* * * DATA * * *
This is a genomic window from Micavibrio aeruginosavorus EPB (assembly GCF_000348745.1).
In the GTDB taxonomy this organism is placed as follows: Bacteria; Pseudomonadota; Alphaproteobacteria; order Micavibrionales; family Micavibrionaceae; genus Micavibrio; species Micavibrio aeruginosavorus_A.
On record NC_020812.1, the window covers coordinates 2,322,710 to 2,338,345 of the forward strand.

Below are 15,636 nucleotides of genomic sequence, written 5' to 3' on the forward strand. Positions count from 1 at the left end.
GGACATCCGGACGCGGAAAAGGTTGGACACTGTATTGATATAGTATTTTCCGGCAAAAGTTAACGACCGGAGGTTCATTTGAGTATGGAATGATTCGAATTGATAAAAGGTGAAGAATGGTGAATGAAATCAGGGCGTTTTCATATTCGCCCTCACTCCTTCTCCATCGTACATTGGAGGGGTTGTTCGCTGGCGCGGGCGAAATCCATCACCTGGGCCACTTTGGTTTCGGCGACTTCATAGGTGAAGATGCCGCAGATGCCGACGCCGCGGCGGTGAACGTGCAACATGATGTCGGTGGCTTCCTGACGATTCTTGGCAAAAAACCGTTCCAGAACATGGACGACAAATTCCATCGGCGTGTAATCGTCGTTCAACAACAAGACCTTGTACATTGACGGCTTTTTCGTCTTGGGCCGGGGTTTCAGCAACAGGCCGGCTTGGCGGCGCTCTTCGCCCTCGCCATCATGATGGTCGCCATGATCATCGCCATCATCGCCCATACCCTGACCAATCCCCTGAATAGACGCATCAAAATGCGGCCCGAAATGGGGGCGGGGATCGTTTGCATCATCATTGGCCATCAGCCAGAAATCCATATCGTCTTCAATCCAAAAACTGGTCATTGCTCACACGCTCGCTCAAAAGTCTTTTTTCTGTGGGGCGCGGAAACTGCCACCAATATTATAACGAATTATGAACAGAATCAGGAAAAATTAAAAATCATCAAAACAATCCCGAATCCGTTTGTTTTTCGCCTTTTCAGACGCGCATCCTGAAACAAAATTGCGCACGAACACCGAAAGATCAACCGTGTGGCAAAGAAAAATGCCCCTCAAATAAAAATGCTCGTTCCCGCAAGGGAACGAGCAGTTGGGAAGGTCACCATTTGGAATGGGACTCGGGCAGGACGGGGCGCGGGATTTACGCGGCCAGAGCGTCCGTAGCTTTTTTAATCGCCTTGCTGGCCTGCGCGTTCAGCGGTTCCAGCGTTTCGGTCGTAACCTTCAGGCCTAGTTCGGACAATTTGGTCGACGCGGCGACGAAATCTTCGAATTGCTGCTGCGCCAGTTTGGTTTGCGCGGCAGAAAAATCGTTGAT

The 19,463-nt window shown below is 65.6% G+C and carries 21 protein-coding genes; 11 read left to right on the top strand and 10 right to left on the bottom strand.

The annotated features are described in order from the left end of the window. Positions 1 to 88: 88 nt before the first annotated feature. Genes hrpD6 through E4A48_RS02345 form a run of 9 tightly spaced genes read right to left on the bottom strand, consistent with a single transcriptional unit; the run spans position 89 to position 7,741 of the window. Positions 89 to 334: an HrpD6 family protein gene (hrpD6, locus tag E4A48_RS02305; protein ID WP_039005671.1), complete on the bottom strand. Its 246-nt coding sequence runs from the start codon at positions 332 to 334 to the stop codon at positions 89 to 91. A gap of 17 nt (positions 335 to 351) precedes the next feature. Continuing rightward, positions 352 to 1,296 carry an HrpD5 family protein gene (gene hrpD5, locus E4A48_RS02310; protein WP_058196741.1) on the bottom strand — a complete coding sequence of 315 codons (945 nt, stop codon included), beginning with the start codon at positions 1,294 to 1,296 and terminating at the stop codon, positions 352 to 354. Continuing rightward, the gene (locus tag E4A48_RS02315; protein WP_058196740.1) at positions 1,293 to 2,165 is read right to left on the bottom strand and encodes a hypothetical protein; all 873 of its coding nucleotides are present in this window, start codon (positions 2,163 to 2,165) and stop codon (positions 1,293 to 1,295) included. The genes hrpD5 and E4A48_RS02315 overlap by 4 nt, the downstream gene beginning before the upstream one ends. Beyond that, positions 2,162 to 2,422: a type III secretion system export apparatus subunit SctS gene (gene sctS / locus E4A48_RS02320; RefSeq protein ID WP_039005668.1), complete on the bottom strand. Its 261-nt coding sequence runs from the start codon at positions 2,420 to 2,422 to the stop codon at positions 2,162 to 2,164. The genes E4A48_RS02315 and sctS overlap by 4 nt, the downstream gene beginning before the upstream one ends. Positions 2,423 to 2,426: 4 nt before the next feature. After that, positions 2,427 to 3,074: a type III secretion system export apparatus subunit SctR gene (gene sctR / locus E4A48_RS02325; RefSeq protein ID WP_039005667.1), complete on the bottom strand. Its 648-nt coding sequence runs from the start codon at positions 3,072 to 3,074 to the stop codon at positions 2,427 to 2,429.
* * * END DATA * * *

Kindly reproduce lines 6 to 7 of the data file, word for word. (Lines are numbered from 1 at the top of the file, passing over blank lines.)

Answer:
The 19,463-nt window shown below is 65.6% G+C and carries 21 protein-coding genes; 11 read left to right on the top strand and 10 right to left on the bottom strand.

The annotated features are described in order from the left end of the window. Positions 1 to 88: 88 nt before the first annotated feature. Genes hrpD6 through E4A48_RS02345 form a run of 9 tightly spaced genes read right to left on the bottom strand, consistent with a single transcriptional unit; the run spans position 89 to position 7,741 of the window. Positions 89 to 334: an HrpD6 family protein gene (hrpD6, locus tag E4A48_RS02305; protein ID WP_039005671.1), complete on the bottom strand. Its 246-nt coding sequence runs from the start codon at positions 332 to 334 to the stop codon at positions 89 to 91. A gap of 17 nt (positions 335 to 351) precedes the next feature. Continuing rightward, positions 352 to 1,296 carry an HrpD5 family protein gene (gene hrpD5, locus E4A48_RS02310; protein WP_058196741.1) on the bottom strand — a complete coding sequence of 315 codons (945 nt, stop codon included), beginning with the start codon at positions 1,294 to 1,296 and terminating at the stop codon, positions 352 to 354. Continuing rightward, the gene (locus tag E4A48_RS02315; protein WP_058196740.1) at positions 1,293 to 2,165 is read right to left on the bottom strand and encodes a hypothetical protein; all 873 of its coding nucleotides are present in this window, start codon (positions 2,163 to 2,165) and stop codon (positions 1,293 to 1,295) included. The genes hrpD5 and E4A48_RS02315 overlap by 4 nt, the downstream gene beginning before the upstream one ends. Beyond that, positions 2,162 to 2,422: a type III secretion system export apparatus subunit SctS gene (gene sctS / locus E4A48_RS02320; RefSeq protein ID WP_039005668.1), complete on the bottom strand. Its 261-nt coding sequence runs from the start codon at positions 2,420 to 2,422 to the stop codon at positions 2,162 to 2,164. The genes E4A48_RS02315 and sctS overlap by 4 nt, the downstream gene beginning before the upstream one ends. Positions 2,423 to 2,426: 4 nt before the next feature. After that, positions 2,427 to 3,074: a type III secretion system export apparatus subunit SctR gene (gene sctR / locus E4A48_RS02325; RefSeq protein ID WP_039005667.1), complete on the bottom strand. Its 648-nt coding sequence runs from the start codon at positions 3,072 to 3,074 to the stop codon at positions 2,427 to 2,429.